Enviros Panic About Trump’s Potential Big Cuts To Gov’t Green Programs

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Andrew Follett Energy and Science Reporter
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Environmentalists are panicking over potential cuts to their favorite government agencies before President Donald Trump has even released his proposed budget.

The White House announced Monday the budget proposal will increase defense spending by $54 billion and cut roughly the same amount from non-defense programs.

“Ocean Conservancy is deeply concerned by reports that President Trump will propose a drastic and indiscriminate reduction in America’s investments in water and the ocean, both here at home and abroad,” Addie Haughey, a government relations director for the environmentalist group Ocean Conservancy, said in a press statement.

Trump intends to ask Congress for cuts to the EPA’s budget of 24 percent, or nearly $2 billion, according to sources. EPA had a budget of more than $8.1 billion in 2016.

“Reported cuts of up to ten percent could mean $600 million at the National Oceanic and Atmospheric Administration (NOAA), our nation’s premier ocean agency,” Haughey said. “Coupled with reckless cuts at the Environmental Protection Agency (EPA), the threats to our ocean multiply.”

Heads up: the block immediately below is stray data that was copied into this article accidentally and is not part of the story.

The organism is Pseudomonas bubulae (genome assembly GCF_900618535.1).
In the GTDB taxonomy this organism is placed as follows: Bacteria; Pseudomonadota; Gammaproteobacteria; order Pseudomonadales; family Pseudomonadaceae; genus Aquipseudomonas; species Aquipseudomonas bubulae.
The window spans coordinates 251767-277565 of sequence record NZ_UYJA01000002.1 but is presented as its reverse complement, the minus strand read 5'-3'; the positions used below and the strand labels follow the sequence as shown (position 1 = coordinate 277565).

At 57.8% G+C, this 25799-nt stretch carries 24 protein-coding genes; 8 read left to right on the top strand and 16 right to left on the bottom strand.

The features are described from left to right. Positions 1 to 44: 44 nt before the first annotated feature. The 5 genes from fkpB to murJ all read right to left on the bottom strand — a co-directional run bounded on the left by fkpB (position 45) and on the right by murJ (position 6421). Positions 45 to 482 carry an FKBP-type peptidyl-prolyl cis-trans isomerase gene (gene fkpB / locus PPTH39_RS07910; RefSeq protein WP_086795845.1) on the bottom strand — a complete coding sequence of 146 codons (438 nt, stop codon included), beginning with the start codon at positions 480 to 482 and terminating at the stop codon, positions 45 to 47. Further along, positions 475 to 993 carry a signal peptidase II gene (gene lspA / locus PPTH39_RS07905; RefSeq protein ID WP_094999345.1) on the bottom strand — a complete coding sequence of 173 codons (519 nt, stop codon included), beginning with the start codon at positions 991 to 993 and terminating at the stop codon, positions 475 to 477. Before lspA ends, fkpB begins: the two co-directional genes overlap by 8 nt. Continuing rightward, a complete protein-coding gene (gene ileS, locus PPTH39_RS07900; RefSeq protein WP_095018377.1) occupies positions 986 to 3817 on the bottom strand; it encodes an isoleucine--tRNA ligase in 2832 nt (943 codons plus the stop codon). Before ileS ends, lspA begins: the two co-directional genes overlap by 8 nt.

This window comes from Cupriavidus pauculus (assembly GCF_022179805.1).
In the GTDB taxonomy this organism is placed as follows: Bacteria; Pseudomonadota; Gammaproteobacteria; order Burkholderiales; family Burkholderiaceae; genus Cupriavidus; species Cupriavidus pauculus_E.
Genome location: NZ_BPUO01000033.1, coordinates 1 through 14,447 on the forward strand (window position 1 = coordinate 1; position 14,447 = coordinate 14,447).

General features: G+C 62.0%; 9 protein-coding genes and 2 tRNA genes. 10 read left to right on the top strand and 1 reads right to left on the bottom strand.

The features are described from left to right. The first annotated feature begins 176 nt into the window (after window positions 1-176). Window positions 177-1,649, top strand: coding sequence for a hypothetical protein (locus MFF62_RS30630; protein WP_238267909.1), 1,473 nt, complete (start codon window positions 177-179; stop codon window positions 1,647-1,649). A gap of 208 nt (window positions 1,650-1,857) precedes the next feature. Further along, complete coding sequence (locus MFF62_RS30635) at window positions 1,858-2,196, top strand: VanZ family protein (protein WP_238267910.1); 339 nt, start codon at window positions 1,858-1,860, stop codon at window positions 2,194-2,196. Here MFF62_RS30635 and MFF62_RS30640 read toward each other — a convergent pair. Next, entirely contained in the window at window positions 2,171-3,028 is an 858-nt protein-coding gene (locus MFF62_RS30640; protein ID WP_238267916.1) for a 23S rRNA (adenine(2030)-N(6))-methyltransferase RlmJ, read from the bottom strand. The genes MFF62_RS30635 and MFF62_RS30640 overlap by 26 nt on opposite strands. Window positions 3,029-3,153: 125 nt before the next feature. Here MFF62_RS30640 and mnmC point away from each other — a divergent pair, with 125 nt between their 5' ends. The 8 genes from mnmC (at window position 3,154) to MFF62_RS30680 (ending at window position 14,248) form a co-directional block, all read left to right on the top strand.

The Trump administration allegedly instructed the EPA to freeze all grants for projects, research on global warming, air quality monitoring and education. It also told employees not to discuss the spending freeze outside the agency, according to anonymous reports from several left-leaning media outlets.

A leaked memo from Trump’s transition team indicates that the administration plans $513 million in cuts to the EPA’s “states and tribal assistance grants,” $193 million from eliminating agency global warming programs and another $109 million in savings cutting “environment programs and management.”

At least one environmental journalist acknowledged he was seeing a therapist to cope with feelings of grief about Trump’s election. EPA employees are reportedly arriving at work in tears because of Trump.

Major figures in the environmental movement openly characterize Trump as a huge opponent of their movement, and aren’t looking forward to the coming years.

“Make no mistake — the election of Donald Trump could be devastating for our climate and our future,” Michael Brune, executive director of The Sierra Club, wrote in a press statement the day after Trump’s victory. “Donald Trump now has the unflattering distinction of being the only head of state in the entire world to reject the scientific consensus that mankind is driving climate change. ”

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